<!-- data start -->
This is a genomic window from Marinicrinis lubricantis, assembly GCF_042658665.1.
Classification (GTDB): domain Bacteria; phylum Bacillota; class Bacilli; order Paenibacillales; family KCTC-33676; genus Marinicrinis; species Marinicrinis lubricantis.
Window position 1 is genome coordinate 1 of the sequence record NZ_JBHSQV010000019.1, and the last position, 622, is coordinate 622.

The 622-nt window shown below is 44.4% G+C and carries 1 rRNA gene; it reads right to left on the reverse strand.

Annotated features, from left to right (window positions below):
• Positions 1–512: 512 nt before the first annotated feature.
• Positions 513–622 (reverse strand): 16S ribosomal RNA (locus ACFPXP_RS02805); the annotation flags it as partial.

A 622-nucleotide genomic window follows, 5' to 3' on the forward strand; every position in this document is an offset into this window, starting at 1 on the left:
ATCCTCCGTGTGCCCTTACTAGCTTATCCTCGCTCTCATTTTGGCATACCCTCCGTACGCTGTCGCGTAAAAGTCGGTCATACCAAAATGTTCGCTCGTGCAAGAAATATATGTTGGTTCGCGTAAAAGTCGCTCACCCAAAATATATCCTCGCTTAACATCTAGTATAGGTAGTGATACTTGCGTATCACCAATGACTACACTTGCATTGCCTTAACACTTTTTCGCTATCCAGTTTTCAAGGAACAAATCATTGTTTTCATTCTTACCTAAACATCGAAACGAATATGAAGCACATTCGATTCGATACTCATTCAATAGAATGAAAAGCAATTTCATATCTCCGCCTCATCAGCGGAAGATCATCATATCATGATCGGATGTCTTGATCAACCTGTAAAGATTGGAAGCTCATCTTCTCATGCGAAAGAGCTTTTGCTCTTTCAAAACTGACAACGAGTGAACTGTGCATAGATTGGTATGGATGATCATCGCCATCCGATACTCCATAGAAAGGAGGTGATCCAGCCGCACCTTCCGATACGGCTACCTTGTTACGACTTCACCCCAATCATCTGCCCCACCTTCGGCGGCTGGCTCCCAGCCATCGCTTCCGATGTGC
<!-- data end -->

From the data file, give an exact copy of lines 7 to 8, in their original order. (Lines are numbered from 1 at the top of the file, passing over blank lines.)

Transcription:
• Positions 513–622 (reverse strand): 16S ribosomal RNA (locus ACFPXP_RS02805); the annotation flags it as partial.

A 622-nucleotide genomic window follows, 5' to 3' on the forward strand; every position in this document is an offset into this window, starting at 1 on the left: